15

This question already has an answer here:

I'm running Ubuntu 13.10 on a laptop. Recently, after waking from sleep, I noticed the computer was quite warm, checked top and discovered 1.00 load average. I shutdown Chrome, various daemons, no effect.

I rebooted and fired up a terminal and checked top again, and watched the load quickly spike to 1.75, and slowly settle down back to around 1.0 - 1.2:

top - 09:49:17 up 36 min,  2 users,  load average: 1.01, 1.10, 1.01
Tasks: 267 total,   1 running, 266 sleeping,   0 stopped,   0 zombie
%Cpu(s):  0.9 us,  0.4 sy,  0.0 ni, 98.6 id,  0.0 wa,  0.0 hi,  0.0 si,  0.0 st
KiB Mem:   8069288 total,  2885572 used,  5183716 free,   123652 buffers
KiB Swap:  7711332 total,        0 used,  7711332 free,  1661816 cached

  PID USER      PR  NI  VIRT  RES  SHR S  %CPU %MEM    TIME+  COMMAND                                                                                                                                        
 1420 root      20   0  589m 144m 131m S   3.4  1.8   0:36.49 Xorg                                                                                                                                           
 6233 user1    20   0  986m  83m  31m S   2.7  1.1   0:19.89 chrome                                                                                                                                         
 3708 user1    20   0  749m  19m  12m S   1.8  0.3   0:06.58 gnome-terminal                                                                                                                                 
 3526 user1    20   0 1350m  67m  28m S   1.4  0.9   0:26.19 compiz                                                                                                                                         
 4014 user1    20   0 1022m 126m  52m S   1.1  1.6   0:44.34 chrome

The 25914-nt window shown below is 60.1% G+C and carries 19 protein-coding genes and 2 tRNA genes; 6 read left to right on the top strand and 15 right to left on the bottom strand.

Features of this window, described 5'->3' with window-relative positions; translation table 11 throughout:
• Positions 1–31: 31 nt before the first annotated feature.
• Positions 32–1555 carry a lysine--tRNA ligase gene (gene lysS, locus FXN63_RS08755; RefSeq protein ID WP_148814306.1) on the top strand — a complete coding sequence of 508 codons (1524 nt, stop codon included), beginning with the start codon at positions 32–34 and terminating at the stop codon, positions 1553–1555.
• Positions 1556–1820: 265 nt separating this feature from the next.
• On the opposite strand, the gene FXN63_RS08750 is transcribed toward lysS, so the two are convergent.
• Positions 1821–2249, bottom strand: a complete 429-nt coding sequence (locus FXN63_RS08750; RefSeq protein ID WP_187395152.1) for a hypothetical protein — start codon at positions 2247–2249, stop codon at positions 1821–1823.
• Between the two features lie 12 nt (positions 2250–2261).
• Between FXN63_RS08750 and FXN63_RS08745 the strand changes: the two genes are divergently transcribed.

I checked /proc/loadavg manually, same story:

sudo cat /proc/loadavg
1.20 1.16 0.99 3/614 6254

ps auxwwwf doesn't show any process consuming more than 6.0% of CPU.

iostat:

avg-cpu:  %user   %nice %system %iowait  %steal   %idle
           0.63    0.00    0.13    0.00    0.00   99.25

Device:         rrqm/s   wrqm/s     r/s     w/s    rkB/s    wkB/s avgrq-sz avgqu-sz   await r_await w_await  svctm  %util
sda               0.00     0.00    0.00    0.00     0.00     0.00     0.00     0.00    0.00    0.00    0.00   0.00   0.00
scd0              0.00     0.00    0.00    0.00     0.00     0.00     0.00     0.00    0.00    0.00    0.00   0.00   0.00

free -m:

             total       used       free     shared    buffers     cached
Mem:          7880       2841       5039          0        120       1651
-/+ buffers/cache:       1068       6811
Swap:         7530          0       7530

Clearly some process is saturating CPU, but it doesn't seem to show up on the process list. Some sort of hidden Linux filesystem checker? Rootkit? Any ideas how to find the process in question?

marked as duplicate by Patrick, Thomas Nyman, slm, Ramesh, Braiam May 19 '14 at 18:00

This question has been asked before and already has an answer. If those answers do not fully address your question, please ask a new question.

migrated from serverfault.com May 19 '14 at 14:06

This question came from our site for system and network administrators.

18

Load average doesn't mean what you think it means. It's not about instant CPU usage, but rather how many processes are waiting to run. Usually that's because of lots of things wanting CPU, but not always. A common culprit is a process waiting for IO - disk or network.

Try running ps -e v and looking for process state flags.

state    The state is given by a sequence of characters, for example, "RWNA". The      first character indicates the run state of the process:
D    Marks a process in disk (or other short term, uninterruptible) wait.
I    Marks a process that is idle (sleeping for longer than about 20 seconds).  
L    Marks a process that is waiting to acquire a lock.
R    Marks a runnable process.
S    Marks a process that is sleeping for less than about 20 seconds.
T    Marks a stopped process.
W    Marks an idle interrupt thread.
Z    Marks a dead process (a "zombie").

This is from the ps manpage, so you can find more detail there - R and D processes are probably of particular interest.

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